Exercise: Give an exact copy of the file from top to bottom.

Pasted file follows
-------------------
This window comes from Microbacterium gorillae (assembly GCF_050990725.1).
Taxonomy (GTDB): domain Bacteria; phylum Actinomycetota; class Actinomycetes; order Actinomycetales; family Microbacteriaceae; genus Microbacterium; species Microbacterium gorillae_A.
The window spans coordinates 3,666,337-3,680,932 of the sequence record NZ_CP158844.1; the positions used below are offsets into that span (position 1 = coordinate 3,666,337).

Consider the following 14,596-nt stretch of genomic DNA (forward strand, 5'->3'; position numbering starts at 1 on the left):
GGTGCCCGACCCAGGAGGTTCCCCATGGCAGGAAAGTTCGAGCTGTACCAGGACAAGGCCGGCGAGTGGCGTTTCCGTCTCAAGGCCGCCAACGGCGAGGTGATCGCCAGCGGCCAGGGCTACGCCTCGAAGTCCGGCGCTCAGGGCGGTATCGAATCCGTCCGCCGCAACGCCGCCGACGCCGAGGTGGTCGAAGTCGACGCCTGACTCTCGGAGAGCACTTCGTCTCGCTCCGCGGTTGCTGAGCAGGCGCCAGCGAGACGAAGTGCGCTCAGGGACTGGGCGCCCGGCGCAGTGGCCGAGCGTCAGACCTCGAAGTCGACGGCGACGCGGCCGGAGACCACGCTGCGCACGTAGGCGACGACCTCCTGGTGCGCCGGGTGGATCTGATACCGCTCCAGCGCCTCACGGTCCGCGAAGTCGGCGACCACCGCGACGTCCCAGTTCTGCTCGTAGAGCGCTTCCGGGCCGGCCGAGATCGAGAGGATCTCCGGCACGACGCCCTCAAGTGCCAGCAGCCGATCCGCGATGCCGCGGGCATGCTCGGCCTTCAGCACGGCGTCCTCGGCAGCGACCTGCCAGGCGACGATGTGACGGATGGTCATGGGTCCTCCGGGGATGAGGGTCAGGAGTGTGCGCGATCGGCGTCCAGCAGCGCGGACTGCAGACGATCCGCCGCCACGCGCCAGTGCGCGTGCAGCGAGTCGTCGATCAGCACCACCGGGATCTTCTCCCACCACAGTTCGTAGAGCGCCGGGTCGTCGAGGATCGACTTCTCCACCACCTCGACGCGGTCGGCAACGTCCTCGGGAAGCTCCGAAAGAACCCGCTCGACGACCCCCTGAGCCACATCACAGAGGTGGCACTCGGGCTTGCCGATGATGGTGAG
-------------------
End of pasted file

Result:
This window comes from Microbacterium gorillae (assembly GCF_050990725.1).
Taxonomy (GTDB): domain Bacteria; phylum Actinomycetota; class Actinomycetes; order Actinomycetales; family Microbacteriaceae; genus Microbacterium; species Microbacterium gorillae_A.
The window spans coordinates 3,666,337-3,680,932 of the sequence record NZ_CP158844.1; the positions used below are offsets into that span (position 1 = coordinate 3,666,337).

Consider the following 14,596-nt stretch of genomic DNA (forward strand, 5'->3'; position numbering starts at 1 on the left):
GGTGCCCGACCCAGGAGGTTCCCCATGGCAGGAAAGTTCGAGCTGTACCAGGACAAGGCCGGCGAGTGGCGTTTCCGTCTCAAGGCCGCCAACGGCGAGGTGATCGCCAGCGGCCAGGGCTACGCCTCGAAGTCCGGCGCTCAGGGCGGTATCGAATCCGTCCGCCGCAACGCCGCCGACGCCGAGGTGGTCGAAGTCGACGCCTGACTCTCGGAGAGCACTTCGTCTCGCTCCGCGGTTGCTGAGCAGGCGCCAGCGAGACGAAGTGCGCTCAGGGACTGGGCGCCCGGCGCAGTGGCCGAGCGTCAGACCTCGAAGTCGACGGCGACGCGGCCGGAGACCACGCTGCGCACGTAGGCGACGACCTCCTGGTGCGCCGGGTGGATCTGATACCGCTCCAGCGCCTCACGGTCCGCGAAGTCGGCGACCACCGCGACGTCCCAGTTCTGCTCGTAGAGCGCTTCCGGGCCGGCCGAGATCGAGAGGATCTCCGGCACGACGCCCTCAAGTGCCAGCAGCCGATCCGCGATGCCGCGGGCATGCTCGGCCTTCAGCACGGCGTCCTCGGCAGCGACCTGCCAGGCGACGATGTGACGGATGGTCATGGGTCCTCCGGGGATGAGGGTCAGGAGTGTGCGCGATCGGCGTCCAGCAGCGCGGACTGCAGACGATCCGCCGCCACGCGCCAGTGCGCGTGCAGCGAGTCGTCGATCAGCACCACCGGGATCTTCTCCCACCACAGTTCGTAGAGCGCCGGGTCGTCGAGGATCGACTTCTCCACCACCTCGACGCGGTCGGCAACGTCCTCGGGAAGCTCCGAAAGAACCCGCTCGACGACCCCCTGAGCCACATCACAGAGGTGGCACTCGGGCTTGCCGATGATGGTGAG